The Supreme People’s Court Monitor published 21 posts in 2022 (including this one), with close to 40,000 page views. The most number of views came from the United States, with three jurisdictions having almost the same number of views:
Hong Kong (Hong Kong SAR).
The United Kingdom, Germany, and Canada trailed the others by a significant margin. I wish I knew the distribution of my readers in mainland China–from my discussions with Chinese judges this year, it seems I have a significant number of readers in the System (体制), seemingly more than among Chinese academics, with several important exceptions.
Why did I do less blogging in 2022? It can be attributed to focusing on longer academic articles and writing several short ones (one still to be published), as well as preparing for several challenging presentations. The presentation at the China International Commercial Court meeting in August was among those. It was a great pleasure to participate in an in-person event at the University of Hong Kong Faculty of Law this fall. I look forward to doing the same starting in January. I am very pleased that New York University School of Law’s U.S.-Asia Law Institute published my article on decoding the Supreme People’s Court’s Services and Safeguards Opinions and appreciate Katherine Wilhelm’s skillful editing.
Comments and discussions with several good friends, including in and out of the System, have helped me to gain additional insights, restructure and finish writing what I have called the “neverending article.” It will certainly need revising, as I will need to incorporate references to the latest batch of guiding cases and several items of legislation that the National People’s Congress (NPC) Standing Committee is considering. A second draft article will need to be restructured when the NPC Standing Committee promulgates some of that legislation.
Since the blog was founded almost ten years ago:
Page views: approximately 280,000
A special thank you to my anonymous “peer reviewers”, who have always given forthright, insightful, and helpful comments on draft blogposts.
Among the many issues that I am discussing in my “neverending article” is the role of the Supreme People’s Court (SPC) in the complicated process of drafting new legislation and amending existing legislation, as is sometimes revealed in the “Services and Safeguards Opinions” about which I write often. The role of the SPC is for the most part unseen and unnoticed. Because the Arbitration Law is so critically important to dispute resolution between Chinese and non-Chinese parties, this blogpost highlights the SPC’s role in the unfinished process of revising the Arbitration Law and includes some of my own comments on the positions taken by the SPC. I flag one particular issue that in my view would benefit from discussion and analysis by those with international arbitration law expertise.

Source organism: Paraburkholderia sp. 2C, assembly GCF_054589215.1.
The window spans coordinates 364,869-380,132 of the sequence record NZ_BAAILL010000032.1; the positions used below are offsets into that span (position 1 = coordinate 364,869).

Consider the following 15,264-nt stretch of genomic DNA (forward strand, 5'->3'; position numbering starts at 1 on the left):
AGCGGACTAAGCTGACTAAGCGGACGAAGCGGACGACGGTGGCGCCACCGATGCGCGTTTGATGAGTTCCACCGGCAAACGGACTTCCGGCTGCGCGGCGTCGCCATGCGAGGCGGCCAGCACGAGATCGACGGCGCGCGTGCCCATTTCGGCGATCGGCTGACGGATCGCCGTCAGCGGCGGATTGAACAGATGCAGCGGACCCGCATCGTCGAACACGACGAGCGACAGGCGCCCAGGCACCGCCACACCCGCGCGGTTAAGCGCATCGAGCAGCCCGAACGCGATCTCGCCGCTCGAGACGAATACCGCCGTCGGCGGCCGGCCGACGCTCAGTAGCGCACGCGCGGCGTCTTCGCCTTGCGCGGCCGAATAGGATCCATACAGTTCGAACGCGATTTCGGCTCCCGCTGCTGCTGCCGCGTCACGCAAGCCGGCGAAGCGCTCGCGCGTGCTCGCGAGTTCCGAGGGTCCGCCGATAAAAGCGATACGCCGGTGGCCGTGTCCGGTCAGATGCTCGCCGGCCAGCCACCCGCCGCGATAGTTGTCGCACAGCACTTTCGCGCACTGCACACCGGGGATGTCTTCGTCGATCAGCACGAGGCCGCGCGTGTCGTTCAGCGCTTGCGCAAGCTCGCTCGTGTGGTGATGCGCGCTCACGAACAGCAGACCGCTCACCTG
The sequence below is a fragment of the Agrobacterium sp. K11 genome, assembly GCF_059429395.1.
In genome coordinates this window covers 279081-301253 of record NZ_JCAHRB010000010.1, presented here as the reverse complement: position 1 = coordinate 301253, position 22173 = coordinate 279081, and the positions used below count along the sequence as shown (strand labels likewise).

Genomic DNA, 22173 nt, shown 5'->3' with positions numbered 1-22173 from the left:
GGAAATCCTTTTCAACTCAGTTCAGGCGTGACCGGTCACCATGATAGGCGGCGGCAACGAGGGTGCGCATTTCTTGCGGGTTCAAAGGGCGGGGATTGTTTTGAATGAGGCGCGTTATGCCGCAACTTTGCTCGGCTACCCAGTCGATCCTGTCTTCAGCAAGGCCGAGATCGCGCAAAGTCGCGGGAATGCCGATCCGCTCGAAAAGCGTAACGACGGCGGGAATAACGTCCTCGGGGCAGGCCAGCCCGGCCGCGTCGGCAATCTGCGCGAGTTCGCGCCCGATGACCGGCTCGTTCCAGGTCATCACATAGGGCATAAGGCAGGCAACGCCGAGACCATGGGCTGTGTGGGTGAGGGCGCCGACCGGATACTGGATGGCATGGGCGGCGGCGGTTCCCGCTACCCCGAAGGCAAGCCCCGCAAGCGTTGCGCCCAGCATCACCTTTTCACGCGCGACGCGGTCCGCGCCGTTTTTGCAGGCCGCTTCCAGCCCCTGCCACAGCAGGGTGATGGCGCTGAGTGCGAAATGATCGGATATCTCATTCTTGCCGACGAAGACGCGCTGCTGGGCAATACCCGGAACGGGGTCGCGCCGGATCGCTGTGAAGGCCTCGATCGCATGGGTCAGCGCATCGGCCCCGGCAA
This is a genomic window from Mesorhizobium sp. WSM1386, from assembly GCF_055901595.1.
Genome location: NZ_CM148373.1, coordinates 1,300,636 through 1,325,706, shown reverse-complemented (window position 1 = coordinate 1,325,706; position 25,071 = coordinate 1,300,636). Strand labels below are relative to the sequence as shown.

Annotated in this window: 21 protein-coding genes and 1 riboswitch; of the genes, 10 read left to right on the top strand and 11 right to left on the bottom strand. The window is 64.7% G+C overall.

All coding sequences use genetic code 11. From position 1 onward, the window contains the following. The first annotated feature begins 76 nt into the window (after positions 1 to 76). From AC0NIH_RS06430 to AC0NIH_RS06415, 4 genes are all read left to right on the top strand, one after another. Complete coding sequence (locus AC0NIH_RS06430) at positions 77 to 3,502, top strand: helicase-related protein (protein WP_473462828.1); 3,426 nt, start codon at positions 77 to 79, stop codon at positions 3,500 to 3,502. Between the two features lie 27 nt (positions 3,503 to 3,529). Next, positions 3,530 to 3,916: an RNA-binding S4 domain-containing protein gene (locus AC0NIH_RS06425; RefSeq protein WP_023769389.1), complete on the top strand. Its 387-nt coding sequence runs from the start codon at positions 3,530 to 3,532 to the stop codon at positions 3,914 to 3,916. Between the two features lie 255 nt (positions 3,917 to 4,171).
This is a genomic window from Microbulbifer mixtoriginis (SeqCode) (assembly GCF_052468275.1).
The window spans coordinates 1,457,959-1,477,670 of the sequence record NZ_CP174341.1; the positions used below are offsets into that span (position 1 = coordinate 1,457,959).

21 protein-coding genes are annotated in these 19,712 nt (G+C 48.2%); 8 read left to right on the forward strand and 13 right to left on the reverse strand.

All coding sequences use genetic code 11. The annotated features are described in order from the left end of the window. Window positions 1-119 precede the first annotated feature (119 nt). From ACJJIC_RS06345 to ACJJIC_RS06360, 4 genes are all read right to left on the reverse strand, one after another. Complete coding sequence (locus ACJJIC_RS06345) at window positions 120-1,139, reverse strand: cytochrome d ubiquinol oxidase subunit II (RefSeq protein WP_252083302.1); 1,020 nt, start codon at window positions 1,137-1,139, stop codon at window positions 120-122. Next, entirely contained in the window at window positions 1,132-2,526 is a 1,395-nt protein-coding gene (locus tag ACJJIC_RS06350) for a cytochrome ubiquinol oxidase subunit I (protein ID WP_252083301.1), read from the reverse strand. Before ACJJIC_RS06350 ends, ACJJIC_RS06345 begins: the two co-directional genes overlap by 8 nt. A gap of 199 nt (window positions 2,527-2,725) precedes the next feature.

Justice Tao Kaiyuan participated in a meeting of the Chinese People’s Political Consultative Conference (CPPCC)’s Committee on Social and Legal Affairs on 30 May on the Arbitration Law draft revision (link is to the Chinese original) and provided a summary of some of the work of the SPC and lower courts in “pushing forward the progress of amending the Arbitration Law. ” (Mao Xiaofei of the Chinese Academy of Social Sciences, International Law Institute has kindly shared her translation into English of the Arbitration Law revision, which includes a comparison with the current text.)
The 2020 document Guiding Opinions of the Supreme People’s Court on the People’s Courts Serving and Guaranteeing the Further Opening Up to the Outside World (最高人民法院关于人民法院服务保障进一步扩大对外开放的指导意见) about which I previously wrote, contains the phrase “push forward the progress of amending the Arbitration Law (and several other laws) (推动仲裁法、海商法、海事诉讼特别程序法等国内商事海事法律的修法进程). Additionally, the Annual Report on Judicial Review of Commercial Arbitration (2019), edited by the SPC’s #4 Civil Division (I had a cameo role in improving the English version) also mentions the SPC will support the amendment of the Arbitration Law. Persons whose eyes glaze over when reading official documents would miss this curious phrase. Few persons outside of China have access to the Annual Report.
Xu Liquan, one of the deputy heads of the CPPCC, also spoke at the 30 May meeting discussing the Arbitration Law draft and revealed arbitration statistics I had not previously seen–that Chinese foreign-related enterprises have a dispute rate of up to 10% ( 涉外企业纠纷发生率高达10%) in cross-border transactions, over 90% select arbitration as the dispute resolution method, but a large majority select arbitration outside of China. Mr. Xu did not mention the source of these statistics, but I understand them to be derived from a report by the China Arbitration Institute of the China University of Political Science and Law (CUPL). The report summarizes the China Arbitration Institute’s survey of more than 100 foreign-related enterprises recommended by the State-Owned Assets Supervision and Administration Commission (SASAC). The full report has not yet been made public.